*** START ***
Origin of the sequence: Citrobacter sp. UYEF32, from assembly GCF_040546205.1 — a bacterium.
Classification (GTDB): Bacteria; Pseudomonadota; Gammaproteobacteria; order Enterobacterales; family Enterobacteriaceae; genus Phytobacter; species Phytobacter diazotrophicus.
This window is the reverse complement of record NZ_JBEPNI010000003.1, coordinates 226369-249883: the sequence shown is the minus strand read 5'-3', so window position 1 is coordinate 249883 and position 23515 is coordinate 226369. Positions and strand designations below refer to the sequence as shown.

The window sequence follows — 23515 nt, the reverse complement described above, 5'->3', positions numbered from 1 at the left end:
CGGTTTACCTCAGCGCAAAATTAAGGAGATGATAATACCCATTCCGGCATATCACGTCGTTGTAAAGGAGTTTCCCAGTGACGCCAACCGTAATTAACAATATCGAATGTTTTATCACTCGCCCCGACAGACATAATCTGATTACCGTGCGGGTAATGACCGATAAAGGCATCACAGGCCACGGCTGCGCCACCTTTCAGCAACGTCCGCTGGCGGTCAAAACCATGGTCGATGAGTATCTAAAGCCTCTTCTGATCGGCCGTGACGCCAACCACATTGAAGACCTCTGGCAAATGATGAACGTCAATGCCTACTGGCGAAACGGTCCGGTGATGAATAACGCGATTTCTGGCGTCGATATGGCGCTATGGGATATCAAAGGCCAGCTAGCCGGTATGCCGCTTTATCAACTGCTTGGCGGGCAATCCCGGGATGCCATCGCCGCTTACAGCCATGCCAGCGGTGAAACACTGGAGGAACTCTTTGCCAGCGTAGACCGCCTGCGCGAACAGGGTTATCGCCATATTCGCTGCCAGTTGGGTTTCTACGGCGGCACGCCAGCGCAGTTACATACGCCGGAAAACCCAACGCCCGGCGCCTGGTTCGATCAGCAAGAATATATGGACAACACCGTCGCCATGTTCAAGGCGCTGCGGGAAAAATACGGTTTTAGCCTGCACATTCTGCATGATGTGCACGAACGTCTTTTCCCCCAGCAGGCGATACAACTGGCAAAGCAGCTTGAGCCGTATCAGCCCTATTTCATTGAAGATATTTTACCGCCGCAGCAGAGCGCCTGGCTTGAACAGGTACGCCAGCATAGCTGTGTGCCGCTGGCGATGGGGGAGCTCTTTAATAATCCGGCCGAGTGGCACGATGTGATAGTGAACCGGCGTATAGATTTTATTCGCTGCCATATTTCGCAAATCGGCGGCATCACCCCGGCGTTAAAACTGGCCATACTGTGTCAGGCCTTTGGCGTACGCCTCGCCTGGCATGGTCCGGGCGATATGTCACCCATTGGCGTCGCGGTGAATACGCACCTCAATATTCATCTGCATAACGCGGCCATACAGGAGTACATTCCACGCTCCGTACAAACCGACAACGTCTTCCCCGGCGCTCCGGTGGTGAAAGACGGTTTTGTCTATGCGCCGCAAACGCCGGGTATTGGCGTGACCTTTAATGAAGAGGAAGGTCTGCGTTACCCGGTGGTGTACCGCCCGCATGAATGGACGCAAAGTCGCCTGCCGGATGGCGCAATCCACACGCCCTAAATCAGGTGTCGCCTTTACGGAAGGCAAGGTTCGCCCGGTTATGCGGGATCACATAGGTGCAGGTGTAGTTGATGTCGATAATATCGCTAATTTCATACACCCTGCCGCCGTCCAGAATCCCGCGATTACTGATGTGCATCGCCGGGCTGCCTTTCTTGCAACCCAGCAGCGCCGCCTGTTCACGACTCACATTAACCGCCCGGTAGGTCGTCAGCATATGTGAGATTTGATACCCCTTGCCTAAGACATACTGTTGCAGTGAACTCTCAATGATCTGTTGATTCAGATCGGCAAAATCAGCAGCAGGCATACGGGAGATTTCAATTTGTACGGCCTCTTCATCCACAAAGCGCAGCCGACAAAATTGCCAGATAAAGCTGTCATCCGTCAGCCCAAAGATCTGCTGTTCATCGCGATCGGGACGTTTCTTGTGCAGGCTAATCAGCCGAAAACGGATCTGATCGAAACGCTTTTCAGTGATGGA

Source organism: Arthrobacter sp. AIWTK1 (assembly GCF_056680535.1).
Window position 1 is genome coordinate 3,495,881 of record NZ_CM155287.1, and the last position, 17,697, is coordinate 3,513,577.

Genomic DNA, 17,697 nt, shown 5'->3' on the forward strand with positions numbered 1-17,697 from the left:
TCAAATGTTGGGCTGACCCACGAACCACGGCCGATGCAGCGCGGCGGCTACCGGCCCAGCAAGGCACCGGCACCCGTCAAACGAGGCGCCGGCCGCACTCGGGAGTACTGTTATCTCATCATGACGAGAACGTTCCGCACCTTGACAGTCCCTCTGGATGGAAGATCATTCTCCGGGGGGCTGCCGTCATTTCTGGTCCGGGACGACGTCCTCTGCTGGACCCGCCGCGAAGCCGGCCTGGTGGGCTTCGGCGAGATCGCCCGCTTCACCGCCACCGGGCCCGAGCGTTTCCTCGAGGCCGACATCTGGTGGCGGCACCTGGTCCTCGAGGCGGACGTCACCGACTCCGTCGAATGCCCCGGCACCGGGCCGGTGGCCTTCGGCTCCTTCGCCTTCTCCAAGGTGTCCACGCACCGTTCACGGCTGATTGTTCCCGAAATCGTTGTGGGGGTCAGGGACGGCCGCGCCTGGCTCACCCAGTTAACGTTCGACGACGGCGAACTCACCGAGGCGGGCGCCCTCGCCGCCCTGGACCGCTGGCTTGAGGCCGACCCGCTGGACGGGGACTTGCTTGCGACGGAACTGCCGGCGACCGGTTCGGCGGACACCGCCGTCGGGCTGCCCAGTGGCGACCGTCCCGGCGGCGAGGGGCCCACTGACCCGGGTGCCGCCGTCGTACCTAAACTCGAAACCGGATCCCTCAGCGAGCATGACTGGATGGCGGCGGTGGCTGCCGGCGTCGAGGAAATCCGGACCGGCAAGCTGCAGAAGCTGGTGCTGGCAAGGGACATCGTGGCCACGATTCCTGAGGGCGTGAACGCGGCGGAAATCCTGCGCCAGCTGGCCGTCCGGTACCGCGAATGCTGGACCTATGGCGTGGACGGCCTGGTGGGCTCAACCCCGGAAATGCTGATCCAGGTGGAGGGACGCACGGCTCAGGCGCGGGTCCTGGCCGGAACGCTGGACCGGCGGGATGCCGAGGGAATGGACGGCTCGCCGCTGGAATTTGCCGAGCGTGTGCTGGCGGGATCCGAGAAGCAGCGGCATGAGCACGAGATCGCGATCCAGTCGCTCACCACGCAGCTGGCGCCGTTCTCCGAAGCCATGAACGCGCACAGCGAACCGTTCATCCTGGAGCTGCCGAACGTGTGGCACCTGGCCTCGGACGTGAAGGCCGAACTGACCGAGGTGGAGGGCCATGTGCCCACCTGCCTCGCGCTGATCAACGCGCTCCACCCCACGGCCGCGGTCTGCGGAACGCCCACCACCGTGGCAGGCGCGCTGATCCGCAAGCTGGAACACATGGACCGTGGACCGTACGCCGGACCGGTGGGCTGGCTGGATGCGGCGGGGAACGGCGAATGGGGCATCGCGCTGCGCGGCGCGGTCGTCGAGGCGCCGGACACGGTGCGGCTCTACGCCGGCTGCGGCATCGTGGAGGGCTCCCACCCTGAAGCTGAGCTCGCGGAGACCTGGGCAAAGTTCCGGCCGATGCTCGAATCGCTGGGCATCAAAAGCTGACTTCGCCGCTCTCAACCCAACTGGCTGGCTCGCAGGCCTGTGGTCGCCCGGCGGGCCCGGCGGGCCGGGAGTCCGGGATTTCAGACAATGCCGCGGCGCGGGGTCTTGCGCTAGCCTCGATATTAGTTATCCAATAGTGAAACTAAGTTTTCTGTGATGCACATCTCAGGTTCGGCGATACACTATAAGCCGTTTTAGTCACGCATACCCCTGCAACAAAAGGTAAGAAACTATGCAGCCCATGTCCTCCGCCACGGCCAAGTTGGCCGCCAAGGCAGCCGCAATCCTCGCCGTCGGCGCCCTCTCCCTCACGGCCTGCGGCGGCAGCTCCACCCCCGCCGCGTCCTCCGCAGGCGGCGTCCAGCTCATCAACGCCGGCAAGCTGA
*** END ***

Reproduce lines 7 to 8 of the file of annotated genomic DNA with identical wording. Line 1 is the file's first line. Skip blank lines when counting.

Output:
Window position 1 is genome coordinate 3,495,881 of record NZ_CM155287.1, and the last position, 17,697, is coordinate 3,513,577.

Genomic DNA, 17,697 nt, shown 5'->3' on the forward strand with positions numbered 1-17,697 from the left: